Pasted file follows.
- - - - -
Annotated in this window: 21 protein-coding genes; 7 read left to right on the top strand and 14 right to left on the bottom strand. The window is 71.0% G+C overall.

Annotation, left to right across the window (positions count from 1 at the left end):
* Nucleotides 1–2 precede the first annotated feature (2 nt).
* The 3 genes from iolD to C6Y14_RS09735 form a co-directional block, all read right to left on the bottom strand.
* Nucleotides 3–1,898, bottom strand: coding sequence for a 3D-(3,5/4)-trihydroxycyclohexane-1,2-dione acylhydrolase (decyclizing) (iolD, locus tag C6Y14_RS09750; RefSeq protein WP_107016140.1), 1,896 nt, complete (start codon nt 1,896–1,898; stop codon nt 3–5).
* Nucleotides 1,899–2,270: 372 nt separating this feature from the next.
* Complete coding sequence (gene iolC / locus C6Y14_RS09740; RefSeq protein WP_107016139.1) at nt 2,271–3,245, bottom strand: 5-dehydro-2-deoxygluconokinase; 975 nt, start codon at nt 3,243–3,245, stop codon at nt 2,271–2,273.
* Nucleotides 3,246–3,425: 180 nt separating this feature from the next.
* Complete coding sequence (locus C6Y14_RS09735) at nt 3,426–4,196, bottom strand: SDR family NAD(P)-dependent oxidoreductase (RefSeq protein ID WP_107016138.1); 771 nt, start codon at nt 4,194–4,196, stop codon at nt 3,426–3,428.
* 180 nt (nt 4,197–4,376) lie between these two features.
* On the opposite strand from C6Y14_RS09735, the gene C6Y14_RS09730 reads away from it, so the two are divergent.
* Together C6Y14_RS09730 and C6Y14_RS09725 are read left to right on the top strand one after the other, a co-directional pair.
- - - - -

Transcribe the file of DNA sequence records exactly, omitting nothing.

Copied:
Annotated in this window: 21 protein-coding genes; 7 read left to right on the top strand and 14 right to left on the bottom strand. The window is 71.0% G+C overall.

Annotation, left to right across the window (positions count from 1 at the left end):
* Nucleotides 1–2 precede the first annotated feature (2 nt).
* The 3 genes from iolD to C6Y14_RS09735 form a co-directional block, all read right to left on the bottom strand.
* Nucleotides 3–1,898, bottom strand: coding sequence for a 3D-(3,5/4)-trihydroxycyclohexane-1,2-dione acylhydrolase (decyclizing) (iolD, locus tag C6Y14_RS09750; RefSeq protein WP_107016140.1), 1,896 nt, complete (start codon nt 1,896–1,898; stop codon nt 3–5).
* Nucleotides 1,899–2,270: 372 nt separating this feature from the next.
* Complete coding sequence (gene iolC / locus C6Y14_RS09740; RefSeq protein WP_107016139.1) at nt 2,271–3,245, bottom strand: 5-dehydro-2-deoxygluconokinase; 975 nt, start codon at nt 3,243–3,245, stop codon at nt 2,271–2,273.
* Nucleotides 3,246–3,425: 180 nt separating this feature from the next.
* Complete coding sequence (locus C6Y14_RS09735) at nt 3,426–4,196, bottom strand: SDR family NAD(P)-dependent oxidoreductase (RefSeq protein ID WP_107016138.1); 771 nt, start codon at nt 4,194–4,196, stop codon at nt 3,426–3,428.
* 180 nt (nt 4,197–4,376) lie between these two features.
* On the opposite strand from C6Y14_RS09735, the gene C6Y14_RS09730 reads away from it, so the two are divergent.
* Together C6Y14_RS09730 and C6Y14_RS09725 are read left to right on the top strand one after the other, a co-directional pair.